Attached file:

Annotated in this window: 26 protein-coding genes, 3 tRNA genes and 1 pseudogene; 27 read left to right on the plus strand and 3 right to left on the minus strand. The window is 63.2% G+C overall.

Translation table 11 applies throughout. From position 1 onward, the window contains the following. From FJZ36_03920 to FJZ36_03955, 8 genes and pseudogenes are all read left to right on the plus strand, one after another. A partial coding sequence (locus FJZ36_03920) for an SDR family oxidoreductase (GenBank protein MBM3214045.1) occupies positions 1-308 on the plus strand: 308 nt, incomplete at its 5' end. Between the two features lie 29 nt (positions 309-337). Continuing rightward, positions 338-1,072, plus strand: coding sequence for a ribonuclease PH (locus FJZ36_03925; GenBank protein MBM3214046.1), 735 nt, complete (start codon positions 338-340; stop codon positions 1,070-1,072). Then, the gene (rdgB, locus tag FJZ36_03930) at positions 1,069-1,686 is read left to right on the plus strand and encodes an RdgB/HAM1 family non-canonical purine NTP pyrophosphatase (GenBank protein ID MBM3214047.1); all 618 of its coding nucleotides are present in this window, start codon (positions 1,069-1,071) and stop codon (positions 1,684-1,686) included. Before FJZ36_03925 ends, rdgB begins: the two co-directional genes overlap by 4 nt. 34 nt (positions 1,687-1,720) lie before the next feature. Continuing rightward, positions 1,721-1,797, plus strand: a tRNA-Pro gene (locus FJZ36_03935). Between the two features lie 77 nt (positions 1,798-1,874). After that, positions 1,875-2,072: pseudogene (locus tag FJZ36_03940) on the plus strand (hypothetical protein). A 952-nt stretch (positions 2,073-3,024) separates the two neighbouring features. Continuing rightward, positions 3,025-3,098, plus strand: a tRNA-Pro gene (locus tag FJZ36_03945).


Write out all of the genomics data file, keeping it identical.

Annotated in this window: 26 protein-coding genes, 3 tRNA genes and 1 pseudogene; 27 read left to right on the plus strand and 3 right to left on the minus strand. The window is 63.2% G+C overall.

Translation table 11 applies throughout. From position 1 onward, the window contains the following. From FJZ36_03920 to FJZ36_03955, 8 genes and pseudogenes are all read left to right on the plus strand, one after another. A partial coding sequence (locus FJZ36_03920) for an SDR family oxidoreductase (GenBank protein MBM3214045.1) occupies positions 1-308 on the plus strand: 308 nt, incomplete at its 5' end. Between the two features lie 29 nt (positions 309-337). Continuing rightward, positions 338-1,072, plus strand: coding sequence for a ribonuclease PH (locus FJZ36_03925; GenBank protein MBM3214046.1), 735 nt, complete (start codon positions 338-340; stop codon positions 1,070-1,072). Then, the gene (rdgB, locus tag FJZ36_03930) at positions 1,069-1,686 is read left to right on the plus strand and encodes an RdgB/HAM1 family non-canonical purine NTP pyrophosphatase (GenBank protein ID MBM3214047.1); all 618 of its coding nucleotides are present in this window, start codon (positions 1,069-1,071) and stop codon (positions 1,684-1,686) included. Before FJZ36_03925 ends, rdgB begins: the two co-directional genes overlap by 4 nt. 34 nt (positions 1,687-1,720) lie before the next feature. Continuing rightward, positions 1,721-1,797, plus strand: a tRNA-Pro gene (locus FJZ36_03935). Between the two features lie 77 nt (positions 1,798-1,874). After that, positions 1,875-2,072: pseudogene (locus tag FJZ36_03940) on the plus strand (hypothetical protein). A 952-nt stretch (positions 2,073-3,024) separates the two neighbouring features. Continuing rightward, positions 3,025-3,098, plus strand: a tRNA-Pro gene (locus tag FJZ36_03945).